Improving skills and care standards in the support workforce:a realist synthesis of workforce development interventions

Seddon, D. and Rycroft-Malone, J. and Burton, C.R. and Williams, L. and Edwards, S. and Fisher, D. and Hall, H.E. and McCormack, B. and Nutley, S. and Seddon, D.W. (2015) Improving skills and care standards in the support workforce:a realist synthesis of workforce development interventions. In: Health and Medical Research Showcase, 2015-09-092015-09-09, Bangor University.

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Abstract

Purpose: The purpose of this presentation is to share the findings from a research study funded by the National Institute for Health Research Services and Delivery Research Programme. Support workers make up the majority of the workforce in health and social care services for older people. There is evidence to suggest that support workers are not deployed as effectively as possible, are often undervalued, and there are gaps in understanding support worker roles across different care settings. The review was designed to answer the question: how can workforce development interventions improve the skills and the care standards of support workers within older people’s health and social care services? Design: The review was conducted in four iterative stages over 18 months:(1) development of a theoretical framework and initial programme theory; (2) retrieval, review and synthesise evidence relating to interventions designed to develop the support workforce guided by the programme theories; (3) ‘testing out’ the synthesis findings to refine the programme theories, and establish their practical relevance/potential for implementation, and (4) forming recommendations about how to improve current workforce development interventions to ensure high standards in the care of older people. Findings: Eight CMO configurations emerged from the review process, which provide a programme theory about ‘what works’ in developing the older person’s support workforce. The findings indicate that the design and delivery of workforce development should consider and include a number of starting points, specifically; personal factors about the support worker; the specific requirements of workforce development, and the fit with broader organisational strategy and goals. Conclusions: The review has resulted in an explanatory account of how the design and delivery of workforce development interventions work to improve the skills and care standards of support workers within older people’s health and social care services. Contribution: Whilst the theory is specific to our synthesis context of workforce development, we believe the context-mechanism and outcome explanations are sufficiently abstract to be transferable across workforce development in the public services in general.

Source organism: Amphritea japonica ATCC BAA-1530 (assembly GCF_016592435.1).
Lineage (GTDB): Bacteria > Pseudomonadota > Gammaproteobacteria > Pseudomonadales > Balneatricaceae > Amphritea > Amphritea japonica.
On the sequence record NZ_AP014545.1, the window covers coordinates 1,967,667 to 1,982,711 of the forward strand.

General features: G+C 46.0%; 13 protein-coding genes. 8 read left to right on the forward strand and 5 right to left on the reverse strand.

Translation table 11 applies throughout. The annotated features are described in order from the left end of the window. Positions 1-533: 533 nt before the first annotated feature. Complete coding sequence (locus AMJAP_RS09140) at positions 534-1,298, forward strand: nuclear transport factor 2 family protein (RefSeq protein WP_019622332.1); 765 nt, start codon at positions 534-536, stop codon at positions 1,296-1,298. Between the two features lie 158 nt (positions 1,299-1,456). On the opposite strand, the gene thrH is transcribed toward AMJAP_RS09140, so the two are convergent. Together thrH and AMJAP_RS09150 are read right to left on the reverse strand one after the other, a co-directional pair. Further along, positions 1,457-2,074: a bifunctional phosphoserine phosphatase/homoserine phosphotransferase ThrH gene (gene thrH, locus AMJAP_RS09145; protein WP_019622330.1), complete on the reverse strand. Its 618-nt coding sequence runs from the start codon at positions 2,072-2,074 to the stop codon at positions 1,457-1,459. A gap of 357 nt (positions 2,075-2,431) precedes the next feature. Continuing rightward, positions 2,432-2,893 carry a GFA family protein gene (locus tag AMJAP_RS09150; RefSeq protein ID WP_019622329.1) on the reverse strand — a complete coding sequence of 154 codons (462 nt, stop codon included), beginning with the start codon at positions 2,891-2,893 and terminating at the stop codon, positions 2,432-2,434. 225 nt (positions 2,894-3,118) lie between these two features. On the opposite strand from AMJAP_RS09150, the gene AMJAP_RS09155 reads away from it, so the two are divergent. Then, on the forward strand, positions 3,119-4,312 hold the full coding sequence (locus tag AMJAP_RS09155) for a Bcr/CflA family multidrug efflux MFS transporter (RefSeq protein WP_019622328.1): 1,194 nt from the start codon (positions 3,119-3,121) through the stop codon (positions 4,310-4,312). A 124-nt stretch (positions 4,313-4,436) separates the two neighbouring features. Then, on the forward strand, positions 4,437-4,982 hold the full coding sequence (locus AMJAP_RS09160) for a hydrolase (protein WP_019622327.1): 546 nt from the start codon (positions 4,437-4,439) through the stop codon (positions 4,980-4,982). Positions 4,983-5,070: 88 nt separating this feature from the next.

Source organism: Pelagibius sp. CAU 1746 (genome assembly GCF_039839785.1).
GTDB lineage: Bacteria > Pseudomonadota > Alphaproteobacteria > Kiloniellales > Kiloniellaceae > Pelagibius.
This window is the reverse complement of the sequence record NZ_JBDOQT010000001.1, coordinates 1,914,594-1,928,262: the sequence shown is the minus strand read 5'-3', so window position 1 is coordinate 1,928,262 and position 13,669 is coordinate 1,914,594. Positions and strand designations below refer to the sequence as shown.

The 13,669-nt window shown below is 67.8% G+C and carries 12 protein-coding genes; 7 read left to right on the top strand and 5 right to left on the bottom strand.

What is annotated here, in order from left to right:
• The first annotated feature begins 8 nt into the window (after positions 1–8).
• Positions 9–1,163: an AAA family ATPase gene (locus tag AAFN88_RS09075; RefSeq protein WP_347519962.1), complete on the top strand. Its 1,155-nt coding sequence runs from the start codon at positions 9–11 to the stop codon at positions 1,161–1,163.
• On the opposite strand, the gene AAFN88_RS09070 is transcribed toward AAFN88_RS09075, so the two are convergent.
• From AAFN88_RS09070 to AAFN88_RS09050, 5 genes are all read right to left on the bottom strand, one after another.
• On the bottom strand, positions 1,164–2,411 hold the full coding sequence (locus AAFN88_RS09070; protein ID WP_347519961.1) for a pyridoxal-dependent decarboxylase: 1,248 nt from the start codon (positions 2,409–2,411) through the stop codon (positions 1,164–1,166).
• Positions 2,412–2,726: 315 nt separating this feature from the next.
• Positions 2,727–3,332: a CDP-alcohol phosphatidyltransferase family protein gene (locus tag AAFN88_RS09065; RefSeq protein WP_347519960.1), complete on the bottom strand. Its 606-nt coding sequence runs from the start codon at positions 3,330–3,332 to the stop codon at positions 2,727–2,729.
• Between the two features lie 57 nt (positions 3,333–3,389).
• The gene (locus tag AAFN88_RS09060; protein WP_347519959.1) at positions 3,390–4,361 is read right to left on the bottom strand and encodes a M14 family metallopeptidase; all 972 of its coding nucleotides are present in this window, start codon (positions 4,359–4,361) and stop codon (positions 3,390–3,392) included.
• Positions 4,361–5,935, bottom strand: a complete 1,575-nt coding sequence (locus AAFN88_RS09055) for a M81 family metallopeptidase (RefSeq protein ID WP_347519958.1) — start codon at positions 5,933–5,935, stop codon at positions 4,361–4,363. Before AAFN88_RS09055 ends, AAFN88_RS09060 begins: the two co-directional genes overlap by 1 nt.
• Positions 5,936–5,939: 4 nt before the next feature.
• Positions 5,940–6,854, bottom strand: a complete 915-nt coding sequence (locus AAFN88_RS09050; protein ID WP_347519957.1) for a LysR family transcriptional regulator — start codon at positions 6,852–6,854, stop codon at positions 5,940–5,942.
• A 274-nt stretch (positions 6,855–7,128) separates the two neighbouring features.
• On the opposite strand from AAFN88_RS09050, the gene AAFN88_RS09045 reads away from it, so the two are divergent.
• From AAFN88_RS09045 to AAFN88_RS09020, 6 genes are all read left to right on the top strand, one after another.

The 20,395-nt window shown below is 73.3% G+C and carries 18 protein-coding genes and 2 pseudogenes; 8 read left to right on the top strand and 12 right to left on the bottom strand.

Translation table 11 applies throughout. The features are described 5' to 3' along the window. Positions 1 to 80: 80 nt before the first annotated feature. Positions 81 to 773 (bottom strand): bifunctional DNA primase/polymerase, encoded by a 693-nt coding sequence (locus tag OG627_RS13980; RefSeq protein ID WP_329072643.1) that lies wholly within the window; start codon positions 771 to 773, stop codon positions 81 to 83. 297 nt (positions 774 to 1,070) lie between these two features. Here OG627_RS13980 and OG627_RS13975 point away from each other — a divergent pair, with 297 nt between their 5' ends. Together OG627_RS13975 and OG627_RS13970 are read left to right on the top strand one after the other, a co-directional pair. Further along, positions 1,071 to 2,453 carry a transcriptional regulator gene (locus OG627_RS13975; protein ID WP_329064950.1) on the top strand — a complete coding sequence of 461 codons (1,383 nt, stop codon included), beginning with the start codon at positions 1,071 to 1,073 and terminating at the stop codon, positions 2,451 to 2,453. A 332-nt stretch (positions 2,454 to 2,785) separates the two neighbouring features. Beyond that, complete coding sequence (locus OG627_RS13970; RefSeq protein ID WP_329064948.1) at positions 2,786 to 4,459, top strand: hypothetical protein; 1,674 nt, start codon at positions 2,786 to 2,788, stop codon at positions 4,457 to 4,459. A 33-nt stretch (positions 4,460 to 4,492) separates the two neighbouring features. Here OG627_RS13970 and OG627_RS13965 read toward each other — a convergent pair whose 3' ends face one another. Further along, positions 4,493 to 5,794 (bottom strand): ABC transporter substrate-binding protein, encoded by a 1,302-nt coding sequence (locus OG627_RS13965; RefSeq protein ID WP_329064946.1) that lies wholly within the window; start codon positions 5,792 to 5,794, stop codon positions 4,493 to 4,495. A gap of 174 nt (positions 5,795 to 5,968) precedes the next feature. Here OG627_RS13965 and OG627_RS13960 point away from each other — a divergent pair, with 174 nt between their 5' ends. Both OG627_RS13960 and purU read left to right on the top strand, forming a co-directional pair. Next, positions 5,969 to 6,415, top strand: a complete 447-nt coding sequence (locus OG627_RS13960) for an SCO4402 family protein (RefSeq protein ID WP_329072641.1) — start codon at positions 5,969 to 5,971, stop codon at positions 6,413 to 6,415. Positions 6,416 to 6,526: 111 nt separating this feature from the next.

Item Type: Contribution to Conference (Paper)
Journal or Publication Title: Health and Medical Research Showcase
Departments: Faculty of Health and Medicine
ID Code: 135193
Deposited By: ep_importer_pure
Deposited On: 10 Jul 2019 11:10
Refereed?: Yes
Published?: Published
Last Modified: 24 Oct 2019 02:58
URI: https://eprints.lancs.ac.uk/id/eprint/135193

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